How to Warn Children about Strangers
Talking to your children about strangers can be almost as hard as talking about sex. The tricky part is that you want your children to recognize the dangers posed by strangers, without being so scared that they won’t leave your side. But if you know how to talk about strangers with your kids in an age-appropriate way, you can rest easier knowing that your kid is well-prepared.
Give the speech about strangers in pieces and repeat it often. Kids don’t really comprehend too much new material at one time, and they usually must hear it more than once for it to sink in. Also, children can grasp more mature concepts as they get older. Although saying “Don’t accept candy from a stranger” may be enough for a 4- or 5-year-old, a slightly older child has to be told that it isn’t just candy that he or she should turn down, but also any favor, including money or a ride home from school.
Teaching your children about privacy is critical. Make sure that all your children understand that not only are they allowed to maintain their privacy at home, but they absolutely must maintain it outside the home, especially when around strangers. Now you don’t want to frighten your children, but you do have to make sure that they understand that unless Mommy or Daddy says it’s okay (such as when the child goes to the doctor), no one is allowed to touch their private parts. The fact that child molesters are out there is very sad, but they do exist, and you have to teach your children to be extra careful.
Telling kids to tell an adult
As important as telling children what they shouldn’t do is telling them what they should do if a stranger approaches them improperly, which is to run away and immediately tell an adult. The first part, not doing certain things, is easier for a child than the second part. Why? Because if they experience sexual abuse or sexually inappropriate requests or behavior from a stranger, kids will often put it out of their minds or, if they sense that they may have done something bad, actually try to hide it from you.
Because you want your children to tell you about anything, you must be very careful to let them know that you won’t punish them if they report that something occurred. Passing this reassurance along isn’t easy, and, once again, he best way to do it is to repeat the message several times until you’re relatively sure that your child understands.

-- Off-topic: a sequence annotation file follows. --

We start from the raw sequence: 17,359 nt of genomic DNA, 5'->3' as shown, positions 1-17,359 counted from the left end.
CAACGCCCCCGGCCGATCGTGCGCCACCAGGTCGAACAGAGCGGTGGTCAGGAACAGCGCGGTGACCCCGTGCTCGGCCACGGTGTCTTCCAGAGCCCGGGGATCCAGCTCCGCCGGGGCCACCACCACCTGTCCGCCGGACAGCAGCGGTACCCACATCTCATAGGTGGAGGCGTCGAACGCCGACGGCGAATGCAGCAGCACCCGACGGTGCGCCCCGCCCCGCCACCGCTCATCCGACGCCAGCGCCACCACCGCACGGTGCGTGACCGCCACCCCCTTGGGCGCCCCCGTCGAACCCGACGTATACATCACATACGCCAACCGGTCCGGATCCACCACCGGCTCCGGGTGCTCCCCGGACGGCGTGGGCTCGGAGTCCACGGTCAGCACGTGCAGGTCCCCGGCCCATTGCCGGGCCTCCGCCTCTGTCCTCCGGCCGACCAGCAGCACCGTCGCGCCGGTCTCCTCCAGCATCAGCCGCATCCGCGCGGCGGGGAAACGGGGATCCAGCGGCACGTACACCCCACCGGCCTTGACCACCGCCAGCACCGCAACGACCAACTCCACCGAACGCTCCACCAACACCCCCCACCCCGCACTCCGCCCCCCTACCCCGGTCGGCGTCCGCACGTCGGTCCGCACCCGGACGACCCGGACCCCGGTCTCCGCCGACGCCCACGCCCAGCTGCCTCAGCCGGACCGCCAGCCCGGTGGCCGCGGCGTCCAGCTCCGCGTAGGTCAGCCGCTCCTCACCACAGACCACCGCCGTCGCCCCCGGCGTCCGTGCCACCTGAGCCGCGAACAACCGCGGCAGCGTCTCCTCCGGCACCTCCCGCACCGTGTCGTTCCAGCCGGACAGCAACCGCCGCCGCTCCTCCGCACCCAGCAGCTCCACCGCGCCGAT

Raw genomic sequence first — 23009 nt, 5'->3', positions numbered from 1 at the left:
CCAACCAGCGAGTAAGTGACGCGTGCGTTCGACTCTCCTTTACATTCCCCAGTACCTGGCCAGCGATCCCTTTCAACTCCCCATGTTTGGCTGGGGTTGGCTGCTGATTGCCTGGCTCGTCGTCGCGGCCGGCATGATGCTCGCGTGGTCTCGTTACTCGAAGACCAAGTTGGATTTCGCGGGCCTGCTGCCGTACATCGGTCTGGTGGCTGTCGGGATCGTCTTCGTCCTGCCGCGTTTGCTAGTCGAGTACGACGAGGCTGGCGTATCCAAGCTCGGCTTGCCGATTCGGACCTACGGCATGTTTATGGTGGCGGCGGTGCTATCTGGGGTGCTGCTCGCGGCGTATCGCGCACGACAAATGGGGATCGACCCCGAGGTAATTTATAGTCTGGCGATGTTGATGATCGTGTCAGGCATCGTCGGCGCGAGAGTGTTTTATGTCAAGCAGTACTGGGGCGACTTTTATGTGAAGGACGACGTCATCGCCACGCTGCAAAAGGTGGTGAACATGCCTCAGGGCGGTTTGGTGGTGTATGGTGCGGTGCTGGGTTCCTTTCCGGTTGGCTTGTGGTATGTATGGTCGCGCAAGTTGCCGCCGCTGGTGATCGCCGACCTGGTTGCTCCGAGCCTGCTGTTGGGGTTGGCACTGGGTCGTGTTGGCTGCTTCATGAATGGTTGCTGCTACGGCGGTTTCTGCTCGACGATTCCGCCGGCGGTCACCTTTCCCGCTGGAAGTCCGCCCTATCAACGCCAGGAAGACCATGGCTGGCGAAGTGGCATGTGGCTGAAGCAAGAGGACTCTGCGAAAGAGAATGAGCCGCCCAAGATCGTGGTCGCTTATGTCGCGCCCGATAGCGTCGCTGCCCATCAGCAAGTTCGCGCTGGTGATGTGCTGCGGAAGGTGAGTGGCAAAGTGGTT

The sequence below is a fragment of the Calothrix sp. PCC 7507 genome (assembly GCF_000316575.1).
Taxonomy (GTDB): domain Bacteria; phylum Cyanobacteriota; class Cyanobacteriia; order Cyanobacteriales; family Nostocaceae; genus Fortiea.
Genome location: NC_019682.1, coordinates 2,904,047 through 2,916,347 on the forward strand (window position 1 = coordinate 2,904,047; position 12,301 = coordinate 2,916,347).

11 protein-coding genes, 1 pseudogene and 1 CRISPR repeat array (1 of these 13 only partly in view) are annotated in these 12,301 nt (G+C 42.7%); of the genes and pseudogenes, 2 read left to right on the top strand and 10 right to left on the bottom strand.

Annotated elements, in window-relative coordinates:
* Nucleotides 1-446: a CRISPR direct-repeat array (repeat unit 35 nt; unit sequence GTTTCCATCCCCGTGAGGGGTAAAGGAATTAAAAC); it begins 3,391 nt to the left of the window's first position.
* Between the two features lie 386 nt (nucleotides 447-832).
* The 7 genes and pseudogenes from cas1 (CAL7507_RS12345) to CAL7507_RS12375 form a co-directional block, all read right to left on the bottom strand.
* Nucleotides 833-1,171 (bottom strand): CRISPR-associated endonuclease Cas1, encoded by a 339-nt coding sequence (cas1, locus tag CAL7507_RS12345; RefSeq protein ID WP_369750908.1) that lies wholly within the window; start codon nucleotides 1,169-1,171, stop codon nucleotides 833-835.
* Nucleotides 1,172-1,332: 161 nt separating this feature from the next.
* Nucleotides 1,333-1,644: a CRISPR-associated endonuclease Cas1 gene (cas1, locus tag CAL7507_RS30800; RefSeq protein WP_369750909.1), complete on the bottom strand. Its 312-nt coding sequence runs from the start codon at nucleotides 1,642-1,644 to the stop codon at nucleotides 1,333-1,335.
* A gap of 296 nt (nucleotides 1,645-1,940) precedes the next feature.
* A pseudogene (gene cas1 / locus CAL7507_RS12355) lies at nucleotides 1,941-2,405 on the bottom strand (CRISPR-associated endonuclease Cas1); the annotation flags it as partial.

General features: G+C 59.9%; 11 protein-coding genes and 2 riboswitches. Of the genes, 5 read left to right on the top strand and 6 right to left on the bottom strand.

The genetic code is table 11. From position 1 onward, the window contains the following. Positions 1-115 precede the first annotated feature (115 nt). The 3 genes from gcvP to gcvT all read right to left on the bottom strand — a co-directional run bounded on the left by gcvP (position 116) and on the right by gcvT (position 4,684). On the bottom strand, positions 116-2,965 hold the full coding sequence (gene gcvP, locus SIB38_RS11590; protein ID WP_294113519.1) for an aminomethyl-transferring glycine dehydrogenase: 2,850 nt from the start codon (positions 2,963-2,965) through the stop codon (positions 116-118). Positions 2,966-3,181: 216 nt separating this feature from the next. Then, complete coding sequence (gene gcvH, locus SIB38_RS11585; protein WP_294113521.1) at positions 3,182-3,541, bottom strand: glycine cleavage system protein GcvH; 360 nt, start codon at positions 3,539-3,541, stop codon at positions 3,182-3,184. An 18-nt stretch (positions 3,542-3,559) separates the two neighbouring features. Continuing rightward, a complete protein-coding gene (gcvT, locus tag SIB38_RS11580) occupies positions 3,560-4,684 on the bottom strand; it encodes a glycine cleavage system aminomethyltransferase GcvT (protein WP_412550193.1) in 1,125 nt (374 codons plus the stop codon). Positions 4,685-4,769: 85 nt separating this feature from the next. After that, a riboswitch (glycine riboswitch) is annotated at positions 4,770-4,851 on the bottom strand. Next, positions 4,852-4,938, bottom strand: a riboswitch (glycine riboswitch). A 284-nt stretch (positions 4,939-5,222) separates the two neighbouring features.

If a child reports something out of the ordinary to you, don’t overreact. The child will sense that something is wrong, and that may shut off communication at a time when you need your child to tell you as much as he or she can. Try to remain calm and matter-of-fact while you dig for information.
Organizing with other parents
Having a network set up before trouble happens rather than waiting until afterward is always better, which is why you should organize with other parents and nonparents on your block right now. Again, this isn’t an issue to get hysterical about — a child abuser isn’t hiding under every rock — but being prepared in case one does show up is certainly a good idea.
The organization you set up can be quite simple. It can consist of one meeting at which everybody agrees to watch out for each other’s children, and you put together a list of names and phone numbers, including cell and office numbers. The most important aspect of this organization is that if any adult on the block sees something going on with your child that he or she thinks may be suspicious, that adult will know, ahead of time, that he or she has your permission to investigate, as well as the means to communicate with you.
Members can also form a committee that is responsible for checking your state’s registry of convicted sex offenders and reporting the findings.